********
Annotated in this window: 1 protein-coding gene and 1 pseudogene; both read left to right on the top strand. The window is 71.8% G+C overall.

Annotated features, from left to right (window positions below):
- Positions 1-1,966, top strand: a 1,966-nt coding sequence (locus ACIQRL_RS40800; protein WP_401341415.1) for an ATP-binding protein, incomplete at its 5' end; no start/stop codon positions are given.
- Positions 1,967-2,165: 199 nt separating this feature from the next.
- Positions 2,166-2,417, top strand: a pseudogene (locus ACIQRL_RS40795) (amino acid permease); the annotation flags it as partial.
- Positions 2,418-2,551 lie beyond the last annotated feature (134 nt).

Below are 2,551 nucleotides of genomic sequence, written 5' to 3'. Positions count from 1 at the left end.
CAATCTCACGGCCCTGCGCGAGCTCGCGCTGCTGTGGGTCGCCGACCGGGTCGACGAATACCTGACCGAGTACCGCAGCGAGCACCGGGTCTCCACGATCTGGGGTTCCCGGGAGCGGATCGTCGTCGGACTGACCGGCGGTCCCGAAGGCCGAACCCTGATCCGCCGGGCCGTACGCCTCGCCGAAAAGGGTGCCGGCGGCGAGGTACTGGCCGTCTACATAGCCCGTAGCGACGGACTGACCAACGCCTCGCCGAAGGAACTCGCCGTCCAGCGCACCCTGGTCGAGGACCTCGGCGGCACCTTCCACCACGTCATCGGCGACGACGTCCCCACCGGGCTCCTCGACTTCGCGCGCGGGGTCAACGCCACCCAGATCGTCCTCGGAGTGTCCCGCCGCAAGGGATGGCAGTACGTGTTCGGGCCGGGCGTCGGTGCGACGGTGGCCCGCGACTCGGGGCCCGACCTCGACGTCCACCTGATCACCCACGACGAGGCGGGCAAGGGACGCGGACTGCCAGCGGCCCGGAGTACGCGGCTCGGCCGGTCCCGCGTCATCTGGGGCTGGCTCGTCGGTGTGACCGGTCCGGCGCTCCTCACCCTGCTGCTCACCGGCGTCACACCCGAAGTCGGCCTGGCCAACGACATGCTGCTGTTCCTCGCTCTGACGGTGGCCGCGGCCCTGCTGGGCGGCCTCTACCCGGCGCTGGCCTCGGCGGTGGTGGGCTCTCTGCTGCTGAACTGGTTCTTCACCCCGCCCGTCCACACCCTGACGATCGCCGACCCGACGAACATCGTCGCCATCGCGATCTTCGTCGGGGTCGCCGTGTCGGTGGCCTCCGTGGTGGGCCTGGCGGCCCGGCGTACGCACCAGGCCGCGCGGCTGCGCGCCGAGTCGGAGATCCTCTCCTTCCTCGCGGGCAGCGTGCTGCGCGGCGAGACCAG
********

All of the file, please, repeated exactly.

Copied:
Annotated in this window: 1 protein-coding gene and 1 pseudogene; both read left to right on the top strand. The window is 71.8% G+C overall.

Annotated features, from left to right (window positions below):
- Positions 1-1,966, top strand: a 1,966-nt coding sequence (locus ACIQRL_RS40800; protein WP_401341415.1) for an ATP-binding protein, incomplete at its 5' end; no start/stop codon positions are given.
- Positions 1,967-2,165: 199 nt separating this feature from the next.
- Positions 2,166-2,417, top strand: a pseudogene (locus ACIQRL_RS40795) (amino acid permease); the annotation flags it as partial.
- Positions 2,418-2,551 lie beyond the last annotated feature (134 nt).

Below are 2,551 nucleotides of genomic sequence, written 5' to 3'. Positions count from 1 at the left end.
CAATCTCACGGCCCTGCGCGAGCTCGCGCTGCTGTGGGTCGCCGACCGGGTCGACGAATACCTGACCGAGTACCGCAGCGAGCACCGGGTCTCCACGATCTGGGGTTCCCGGGAGCGGATCGTCGTCGGACTGACCGGCGGTCCCGAAGGCCGAACCCTGATCCGCCGGGCCGTACGCCTCGCCGAAAAGGGTGCCGGCGGCGAGGTACTGGCCGTCTACATAGCCCGTAGCGACGGACTGACCAACGCCTCGCCGAAGGAACTCGCCGTCCAGCGCACCCTGGTCGAGGACCTCGGCGGCACCTTCCACCACGTCATCGGCGACGACGTCCCCACCGGGCTCCTCGACTTCGCGCGCGGGGTCAACGCCACCCAGATCGTCCTCGGAGTGTCCCGCCGCAAGGGATGGCAGTACGTGTTCGGGCCGGGCGTCGGTGCGACGGTGGCCCGCGACTCGGGGCCCGACCTCGACGTCCACCTGATCACCCACGACGAGGCGGGCAAGGGACGCGGACTGCCAGCGGCCCGGAGTACGCGGCTCGGCCGGTCCCGCGTCATCTGGGGCTGGCTCGTCGGTGTGACCGGTCCGGCGCTCCTCACCCTGCTGCTCACCGGCGTCACACCCGAAGTCGGCCTGGCCAACGACATGCTGCTGTTCCTCGCTCTGACGGTGGCCGCGGCCCTGCTGGGCGGCCTCTACCCGGCGCTGGCCTCGGCGGTGGTGGGCTCTCTGCTGCTGAACTGGTTCTTCACCCCGCCCGTCCACACCCTGACGATCGCCGACCCGACGAACATCGTCGCCATCGCGATCTTCGTCGGGGTCGCCGTGTCGGTGGCCTCCGTGGTGGGCCTGGCGGCCCGGCGTACGCACCAGGCCGCGCGGCTGCGCGCCGAGTCGGAGATCCTCTCCTTCCTCGCGGGCAGCGTGCTGCGCGGCGAGACCAG